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Daily Affirmations 5/26

1. MIT economist Jonathan Gruber tries to quantify how many more Americans would start their own business if they didn't have to worry about losing health insurance to do so:

[T]he most convincing research, by Alison Wellington, mirrors the findings of other job mobility studies: Americans who have an alternative source of health insurance, such as a spouse’s coverage, are much more likely to be self-employed than those who don’t. Wellington estimates that universal health care would therefore likely increase the share of workers who are self-employed (currently about 10 percent of the workforce) by another 2 percent or more. A system that provides universal access to health insurance coverage, then, is far more likely to promote entrepreneurship than one in which would-be innovators remain tied to corporate cubicles for fear of losing their family’s access to affordable health care.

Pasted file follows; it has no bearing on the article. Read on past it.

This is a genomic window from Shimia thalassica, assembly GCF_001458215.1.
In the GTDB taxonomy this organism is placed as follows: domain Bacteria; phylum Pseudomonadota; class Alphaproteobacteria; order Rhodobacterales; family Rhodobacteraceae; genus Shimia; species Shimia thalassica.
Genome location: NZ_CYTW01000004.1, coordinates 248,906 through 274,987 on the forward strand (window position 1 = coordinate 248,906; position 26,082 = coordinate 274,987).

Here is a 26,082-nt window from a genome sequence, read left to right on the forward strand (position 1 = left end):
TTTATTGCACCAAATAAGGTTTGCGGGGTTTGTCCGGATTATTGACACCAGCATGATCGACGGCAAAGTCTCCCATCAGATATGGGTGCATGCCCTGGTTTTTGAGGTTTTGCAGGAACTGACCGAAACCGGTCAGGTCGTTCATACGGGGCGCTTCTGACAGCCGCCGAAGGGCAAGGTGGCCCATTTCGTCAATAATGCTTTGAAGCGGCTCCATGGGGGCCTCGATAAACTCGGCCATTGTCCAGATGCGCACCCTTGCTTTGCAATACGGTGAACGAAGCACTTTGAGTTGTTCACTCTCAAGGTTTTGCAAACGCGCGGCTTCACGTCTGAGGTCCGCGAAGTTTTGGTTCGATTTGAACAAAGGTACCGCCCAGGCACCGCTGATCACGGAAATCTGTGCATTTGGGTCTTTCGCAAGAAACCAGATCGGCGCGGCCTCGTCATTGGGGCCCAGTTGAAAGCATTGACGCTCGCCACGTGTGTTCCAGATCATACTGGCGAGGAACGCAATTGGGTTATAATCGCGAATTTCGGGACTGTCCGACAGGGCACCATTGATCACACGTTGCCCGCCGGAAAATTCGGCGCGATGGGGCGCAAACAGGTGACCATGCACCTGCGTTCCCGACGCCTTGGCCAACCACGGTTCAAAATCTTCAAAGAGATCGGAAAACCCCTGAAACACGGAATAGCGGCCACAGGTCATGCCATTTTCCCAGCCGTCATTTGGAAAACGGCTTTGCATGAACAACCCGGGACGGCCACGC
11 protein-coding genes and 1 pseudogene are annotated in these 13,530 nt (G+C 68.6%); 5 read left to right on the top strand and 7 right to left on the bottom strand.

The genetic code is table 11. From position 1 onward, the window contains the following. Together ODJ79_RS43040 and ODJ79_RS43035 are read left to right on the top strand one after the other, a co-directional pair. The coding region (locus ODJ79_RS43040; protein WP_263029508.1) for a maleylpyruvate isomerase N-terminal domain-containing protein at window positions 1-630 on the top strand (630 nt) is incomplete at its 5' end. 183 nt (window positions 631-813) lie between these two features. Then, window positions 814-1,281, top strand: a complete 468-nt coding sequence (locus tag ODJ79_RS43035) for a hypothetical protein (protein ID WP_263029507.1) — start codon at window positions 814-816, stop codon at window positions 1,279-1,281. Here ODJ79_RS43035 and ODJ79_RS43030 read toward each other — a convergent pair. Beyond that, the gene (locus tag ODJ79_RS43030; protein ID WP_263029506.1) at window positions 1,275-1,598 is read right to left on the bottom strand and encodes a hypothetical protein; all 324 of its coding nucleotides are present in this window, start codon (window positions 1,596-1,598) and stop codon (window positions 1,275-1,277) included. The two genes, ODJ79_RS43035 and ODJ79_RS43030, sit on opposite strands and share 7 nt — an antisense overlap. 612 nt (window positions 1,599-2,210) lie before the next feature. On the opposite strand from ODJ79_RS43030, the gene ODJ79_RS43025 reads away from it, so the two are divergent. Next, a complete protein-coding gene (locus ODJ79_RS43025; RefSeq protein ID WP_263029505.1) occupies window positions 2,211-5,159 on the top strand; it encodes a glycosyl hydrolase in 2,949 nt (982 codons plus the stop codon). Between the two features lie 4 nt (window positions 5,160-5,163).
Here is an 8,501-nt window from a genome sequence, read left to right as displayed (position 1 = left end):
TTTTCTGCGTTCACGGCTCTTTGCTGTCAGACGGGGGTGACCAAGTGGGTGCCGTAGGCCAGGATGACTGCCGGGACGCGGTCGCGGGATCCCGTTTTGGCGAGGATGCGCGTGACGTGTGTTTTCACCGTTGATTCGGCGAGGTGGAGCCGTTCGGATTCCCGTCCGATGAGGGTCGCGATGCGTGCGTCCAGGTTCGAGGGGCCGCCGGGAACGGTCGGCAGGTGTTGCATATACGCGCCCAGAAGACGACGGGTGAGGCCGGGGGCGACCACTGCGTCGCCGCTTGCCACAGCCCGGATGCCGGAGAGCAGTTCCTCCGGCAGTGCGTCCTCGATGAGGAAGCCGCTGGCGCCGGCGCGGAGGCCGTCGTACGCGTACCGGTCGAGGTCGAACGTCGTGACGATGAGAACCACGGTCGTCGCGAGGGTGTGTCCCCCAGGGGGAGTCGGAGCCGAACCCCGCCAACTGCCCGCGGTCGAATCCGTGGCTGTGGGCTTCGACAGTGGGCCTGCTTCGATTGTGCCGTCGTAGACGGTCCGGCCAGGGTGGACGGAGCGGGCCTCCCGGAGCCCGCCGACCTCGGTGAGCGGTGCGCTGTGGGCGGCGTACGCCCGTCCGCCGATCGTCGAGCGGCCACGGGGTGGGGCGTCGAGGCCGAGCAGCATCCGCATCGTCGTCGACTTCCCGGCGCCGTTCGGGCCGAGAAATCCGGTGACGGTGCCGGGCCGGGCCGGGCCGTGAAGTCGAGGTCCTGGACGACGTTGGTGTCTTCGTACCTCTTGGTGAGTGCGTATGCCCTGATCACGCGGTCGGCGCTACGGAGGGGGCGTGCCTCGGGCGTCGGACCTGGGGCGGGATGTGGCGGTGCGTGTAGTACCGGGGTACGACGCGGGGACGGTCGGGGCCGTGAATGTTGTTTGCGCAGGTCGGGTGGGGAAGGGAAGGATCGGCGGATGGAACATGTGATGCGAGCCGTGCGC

Good point, Jonathan Gruber and Allison Wellington!

2. Ramesh Ponnuru politiely smacks down some cant from the Wall Street Journal editorial page and fellow Corner-ite Veronique de Rugy:

Earlier today, Veronique de Rugy commented on the tax-policy debate that has broken out between the Republican candidates for governor of New Jersey. Chris Christie says that Steve Lonegan's flat tax would raise taxes for 70 percent of New Jersey's "working families." Lonegan says it would raise them for "only" 40 percent, and not by much.

The Wall Street Journal, as she notes, is taking Lonegan's side of the argument. "Republicans can't credibly be the candidates of growth if they echo liberal class-envy rhetoric to attack tax reform." So now it's "liberal class-envy rhetoric" to note accurately that a tax plan raises taxes on large numbers of non-rich people? When conservatives have attacked cigarette-tax increases, we have pointed out that they disproportionately fall on poor people. I didn't think we were all being libs back then. I still don't.

I also think that if conservatives want to be in a deeper political hole than we are now, becoming the party of tax increases for poor people is a good way to do it. (Here's a quote from a news article featured on Lonegan's site: "When asked by a reporter whether his plan would mean a tax increase for the working poor, Lonegan replied that that was the whole point.")

Good point, Ramesh Ponnuru!

--Jonathan Chait